By: Andrea Zelinski

This battle of burial is different from many past abortion fights because it focuses debate on the dignity of the fetus instead of the health regulations of abortion clinics. State officials say their goals are to keep fetal and embryonic remains out of sanitary landfills where other medical tissue is disposed of, and banning an outdated procedure of grinding and flushing the remains into a sanitary sewer.

“This is not going to make abortion unavailable. Abortion is readily available in Texas, that will continue,” said Joe Pojman, executive director of Texas Alliance for Life. “This is merely about assuring that the remains of babies who die from miscarriage and abortion are handled in a dignified manner.”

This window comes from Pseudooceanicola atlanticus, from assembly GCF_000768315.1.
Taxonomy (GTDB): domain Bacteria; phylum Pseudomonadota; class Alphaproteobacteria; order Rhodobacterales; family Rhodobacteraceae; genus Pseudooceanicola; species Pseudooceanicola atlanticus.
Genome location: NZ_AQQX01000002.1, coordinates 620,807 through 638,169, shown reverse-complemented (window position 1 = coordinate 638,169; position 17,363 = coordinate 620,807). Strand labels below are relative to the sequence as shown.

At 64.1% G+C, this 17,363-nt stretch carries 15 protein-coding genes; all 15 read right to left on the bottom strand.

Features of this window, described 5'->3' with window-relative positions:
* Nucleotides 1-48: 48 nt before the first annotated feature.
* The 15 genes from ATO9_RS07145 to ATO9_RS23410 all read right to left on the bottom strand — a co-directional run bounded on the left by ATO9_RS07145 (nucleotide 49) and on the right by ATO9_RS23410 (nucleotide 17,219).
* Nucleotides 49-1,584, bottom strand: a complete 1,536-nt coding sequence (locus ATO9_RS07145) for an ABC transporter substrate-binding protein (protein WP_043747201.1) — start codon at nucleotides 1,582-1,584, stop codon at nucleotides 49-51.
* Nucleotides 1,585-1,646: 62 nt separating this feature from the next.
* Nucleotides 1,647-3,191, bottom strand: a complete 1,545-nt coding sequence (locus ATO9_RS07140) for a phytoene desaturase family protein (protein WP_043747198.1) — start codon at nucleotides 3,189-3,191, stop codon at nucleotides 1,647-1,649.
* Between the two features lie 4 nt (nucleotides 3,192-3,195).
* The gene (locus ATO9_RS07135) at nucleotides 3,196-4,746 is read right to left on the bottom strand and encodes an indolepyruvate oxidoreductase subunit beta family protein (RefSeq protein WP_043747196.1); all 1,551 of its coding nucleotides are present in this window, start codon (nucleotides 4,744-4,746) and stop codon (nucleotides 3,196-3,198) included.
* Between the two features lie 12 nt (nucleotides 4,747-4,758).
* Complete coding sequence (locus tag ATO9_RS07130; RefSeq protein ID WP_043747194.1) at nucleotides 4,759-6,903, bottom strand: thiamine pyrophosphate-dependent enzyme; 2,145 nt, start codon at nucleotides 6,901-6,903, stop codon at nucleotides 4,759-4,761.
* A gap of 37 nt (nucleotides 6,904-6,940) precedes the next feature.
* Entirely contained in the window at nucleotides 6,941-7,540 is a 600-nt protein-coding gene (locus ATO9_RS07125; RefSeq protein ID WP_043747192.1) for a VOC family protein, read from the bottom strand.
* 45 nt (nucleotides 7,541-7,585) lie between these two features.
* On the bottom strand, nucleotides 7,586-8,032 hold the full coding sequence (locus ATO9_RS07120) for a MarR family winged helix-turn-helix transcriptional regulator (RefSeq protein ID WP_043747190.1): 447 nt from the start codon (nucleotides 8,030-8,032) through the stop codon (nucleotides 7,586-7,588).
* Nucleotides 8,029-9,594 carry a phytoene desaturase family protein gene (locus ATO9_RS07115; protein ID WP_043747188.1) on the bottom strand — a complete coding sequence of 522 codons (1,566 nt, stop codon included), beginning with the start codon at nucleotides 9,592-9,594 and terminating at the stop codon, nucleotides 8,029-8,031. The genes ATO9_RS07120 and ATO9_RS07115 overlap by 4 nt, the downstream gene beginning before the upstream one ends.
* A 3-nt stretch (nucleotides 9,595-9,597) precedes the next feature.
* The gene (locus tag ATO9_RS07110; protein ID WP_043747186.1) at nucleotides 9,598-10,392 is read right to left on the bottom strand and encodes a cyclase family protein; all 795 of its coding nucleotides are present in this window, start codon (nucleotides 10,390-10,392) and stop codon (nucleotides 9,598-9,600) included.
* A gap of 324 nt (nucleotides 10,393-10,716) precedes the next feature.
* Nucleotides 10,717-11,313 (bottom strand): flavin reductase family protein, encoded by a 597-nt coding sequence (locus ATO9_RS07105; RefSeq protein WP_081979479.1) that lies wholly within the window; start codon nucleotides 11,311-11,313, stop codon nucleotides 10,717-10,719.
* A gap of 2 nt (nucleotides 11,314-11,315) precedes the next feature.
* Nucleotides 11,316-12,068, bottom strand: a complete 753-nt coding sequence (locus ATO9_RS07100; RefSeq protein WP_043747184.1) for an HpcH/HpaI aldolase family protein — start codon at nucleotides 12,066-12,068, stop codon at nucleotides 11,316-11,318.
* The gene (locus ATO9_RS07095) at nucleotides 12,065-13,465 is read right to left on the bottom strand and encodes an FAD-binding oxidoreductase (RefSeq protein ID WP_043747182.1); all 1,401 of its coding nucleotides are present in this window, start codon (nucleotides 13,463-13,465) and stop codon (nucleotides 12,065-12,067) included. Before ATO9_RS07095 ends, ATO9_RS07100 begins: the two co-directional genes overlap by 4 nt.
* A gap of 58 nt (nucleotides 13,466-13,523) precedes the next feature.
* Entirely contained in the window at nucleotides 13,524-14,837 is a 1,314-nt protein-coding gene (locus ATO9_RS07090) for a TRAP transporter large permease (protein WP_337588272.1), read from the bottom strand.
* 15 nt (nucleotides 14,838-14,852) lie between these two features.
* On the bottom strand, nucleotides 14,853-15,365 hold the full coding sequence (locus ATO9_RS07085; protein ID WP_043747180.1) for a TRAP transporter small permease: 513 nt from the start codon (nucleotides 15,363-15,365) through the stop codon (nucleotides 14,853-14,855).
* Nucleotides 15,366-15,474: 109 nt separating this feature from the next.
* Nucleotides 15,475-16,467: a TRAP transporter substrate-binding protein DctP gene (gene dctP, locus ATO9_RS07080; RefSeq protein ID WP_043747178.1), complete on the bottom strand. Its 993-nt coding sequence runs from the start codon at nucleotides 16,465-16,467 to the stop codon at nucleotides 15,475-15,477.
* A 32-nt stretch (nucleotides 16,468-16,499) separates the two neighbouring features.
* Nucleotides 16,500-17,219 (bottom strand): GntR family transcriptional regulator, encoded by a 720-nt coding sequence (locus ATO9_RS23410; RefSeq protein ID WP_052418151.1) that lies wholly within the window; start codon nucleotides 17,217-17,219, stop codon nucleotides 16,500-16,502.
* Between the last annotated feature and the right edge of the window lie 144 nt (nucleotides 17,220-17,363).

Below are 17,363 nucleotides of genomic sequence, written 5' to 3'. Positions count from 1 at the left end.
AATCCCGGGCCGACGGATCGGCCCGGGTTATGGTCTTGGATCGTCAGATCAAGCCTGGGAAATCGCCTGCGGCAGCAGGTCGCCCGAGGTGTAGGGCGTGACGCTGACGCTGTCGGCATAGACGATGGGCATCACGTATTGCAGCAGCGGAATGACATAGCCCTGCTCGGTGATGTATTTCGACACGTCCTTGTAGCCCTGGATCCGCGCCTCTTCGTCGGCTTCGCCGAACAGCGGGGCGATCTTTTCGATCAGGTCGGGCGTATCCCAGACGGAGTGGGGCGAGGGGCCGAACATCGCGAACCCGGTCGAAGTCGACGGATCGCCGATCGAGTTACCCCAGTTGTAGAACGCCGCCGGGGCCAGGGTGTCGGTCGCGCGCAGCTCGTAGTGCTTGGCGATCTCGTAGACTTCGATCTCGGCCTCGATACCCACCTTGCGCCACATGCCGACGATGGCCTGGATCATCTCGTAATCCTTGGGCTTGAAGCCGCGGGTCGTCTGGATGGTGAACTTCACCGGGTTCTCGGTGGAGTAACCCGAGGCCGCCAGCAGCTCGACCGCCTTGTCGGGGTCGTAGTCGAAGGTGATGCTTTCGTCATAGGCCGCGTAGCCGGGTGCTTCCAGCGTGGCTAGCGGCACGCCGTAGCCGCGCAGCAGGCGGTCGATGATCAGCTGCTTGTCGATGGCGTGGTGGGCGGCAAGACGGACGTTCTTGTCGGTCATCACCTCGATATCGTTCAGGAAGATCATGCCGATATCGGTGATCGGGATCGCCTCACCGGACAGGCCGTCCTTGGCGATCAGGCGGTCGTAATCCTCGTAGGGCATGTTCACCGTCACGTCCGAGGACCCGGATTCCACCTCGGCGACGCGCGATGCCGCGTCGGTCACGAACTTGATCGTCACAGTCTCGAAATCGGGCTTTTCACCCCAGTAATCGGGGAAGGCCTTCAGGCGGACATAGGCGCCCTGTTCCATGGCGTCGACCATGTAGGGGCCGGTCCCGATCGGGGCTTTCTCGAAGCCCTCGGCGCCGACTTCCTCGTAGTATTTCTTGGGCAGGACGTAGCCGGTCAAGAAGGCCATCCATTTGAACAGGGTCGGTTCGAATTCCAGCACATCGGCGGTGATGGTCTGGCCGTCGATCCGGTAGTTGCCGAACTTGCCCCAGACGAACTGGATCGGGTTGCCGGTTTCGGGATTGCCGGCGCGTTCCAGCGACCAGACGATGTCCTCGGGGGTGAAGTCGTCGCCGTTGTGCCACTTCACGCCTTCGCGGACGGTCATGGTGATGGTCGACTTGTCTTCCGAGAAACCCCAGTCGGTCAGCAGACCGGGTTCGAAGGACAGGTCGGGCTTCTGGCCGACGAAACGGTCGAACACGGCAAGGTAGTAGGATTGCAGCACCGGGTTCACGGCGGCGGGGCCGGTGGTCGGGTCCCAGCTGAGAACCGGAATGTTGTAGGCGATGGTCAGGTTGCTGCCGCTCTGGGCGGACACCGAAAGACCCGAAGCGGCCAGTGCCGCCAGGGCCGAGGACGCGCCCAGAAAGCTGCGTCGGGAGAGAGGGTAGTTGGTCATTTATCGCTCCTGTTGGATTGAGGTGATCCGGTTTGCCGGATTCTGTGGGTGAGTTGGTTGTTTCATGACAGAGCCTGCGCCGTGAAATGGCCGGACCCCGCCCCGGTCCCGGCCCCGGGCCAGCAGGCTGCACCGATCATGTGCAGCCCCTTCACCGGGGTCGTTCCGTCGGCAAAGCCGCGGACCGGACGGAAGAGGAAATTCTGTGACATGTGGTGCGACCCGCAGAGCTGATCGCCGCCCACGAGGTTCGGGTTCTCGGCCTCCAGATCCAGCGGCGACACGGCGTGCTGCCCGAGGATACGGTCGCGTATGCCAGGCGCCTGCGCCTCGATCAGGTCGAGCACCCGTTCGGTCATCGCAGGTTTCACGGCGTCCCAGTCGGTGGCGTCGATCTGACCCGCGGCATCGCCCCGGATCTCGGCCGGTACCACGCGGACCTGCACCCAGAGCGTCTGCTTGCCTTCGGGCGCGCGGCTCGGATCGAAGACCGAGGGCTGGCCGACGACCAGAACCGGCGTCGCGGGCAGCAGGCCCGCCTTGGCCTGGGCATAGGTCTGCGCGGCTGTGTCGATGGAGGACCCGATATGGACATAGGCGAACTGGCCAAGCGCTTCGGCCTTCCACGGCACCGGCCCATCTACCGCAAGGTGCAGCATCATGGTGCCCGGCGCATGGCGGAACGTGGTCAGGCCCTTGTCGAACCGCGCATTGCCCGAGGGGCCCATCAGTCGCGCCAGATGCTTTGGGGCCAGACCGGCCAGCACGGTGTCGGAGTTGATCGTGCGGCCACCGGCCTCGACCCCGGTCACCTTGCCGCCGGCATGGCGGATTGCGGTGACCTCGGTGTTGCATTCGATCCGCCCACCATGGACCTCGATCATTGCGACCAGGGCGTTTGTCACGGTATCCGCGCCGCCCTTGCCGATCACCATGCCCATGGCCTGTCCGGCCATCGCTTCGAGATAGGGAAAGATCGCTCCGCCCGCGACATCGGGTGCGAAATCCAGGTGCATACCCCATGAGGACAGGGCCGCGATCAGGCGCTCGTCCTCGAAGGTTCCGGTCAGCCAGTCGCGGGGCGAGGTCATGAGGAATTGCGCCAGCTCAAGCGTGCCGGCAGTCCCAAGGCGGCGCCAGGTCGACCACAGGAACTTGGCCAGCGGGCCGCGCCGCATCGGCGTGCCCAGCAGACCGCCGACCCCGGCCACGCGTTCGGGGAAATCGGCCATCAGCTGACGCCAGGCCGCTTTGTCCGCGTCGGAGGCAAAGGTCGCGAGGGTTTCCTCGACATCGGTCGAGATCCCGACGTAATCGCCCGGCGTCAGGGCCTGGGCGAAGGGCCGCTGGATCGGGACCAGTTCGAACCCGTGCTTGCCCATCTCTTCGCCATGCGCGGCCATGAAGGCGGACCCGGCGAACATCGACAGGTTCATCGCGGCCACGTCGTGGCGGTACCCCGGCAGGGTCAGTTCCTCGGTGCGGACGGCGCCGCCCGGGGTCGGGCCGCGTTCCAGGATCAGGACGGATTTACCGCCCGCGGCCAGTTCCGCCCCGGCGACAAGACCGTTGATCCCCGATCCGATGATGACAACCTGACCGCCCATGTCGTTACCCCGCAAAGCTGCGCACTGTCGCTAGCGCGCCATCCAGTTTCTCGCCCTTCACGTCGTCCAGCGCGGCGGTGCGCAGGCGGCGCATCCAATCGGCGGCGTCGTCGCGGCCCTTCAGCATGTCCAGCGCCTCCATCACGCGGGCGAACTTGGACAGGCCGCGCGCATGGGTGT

The law is easy for abortion clinics and hospitals to comply with, he said. To help defray the costs, the state built a registry of participating funeral homes and cemeteries willing to provide free or low-cost burials. Private nonprofit groups, too, can sign up on the registry to signal their willingness to help pay other related costs.

By: Andrea Zelinski

Should the rule go into place, it would force facilities like Planned Parenthood to either abandon providing abortions to continue receiving Title X federal funds or lose the funding. It would likely also spur a legal challenge.

“We would hope that they would chose to provide health services for women and get out of the abortion industry. We don’t think they’re going to do that,” said Joe Pojman, executive director of Texas Alliance for Life, an anti-abortion group active in Texas politics.

By: Mike Ward

Earlier Friday, a war of words had erupted over White’s position on abortion, after a prominent Texas pro-life group usually aligned with Republicans blasted the Texas Democratic Party for pressuring White to “renounce his pro-life values” to run as a Democrat.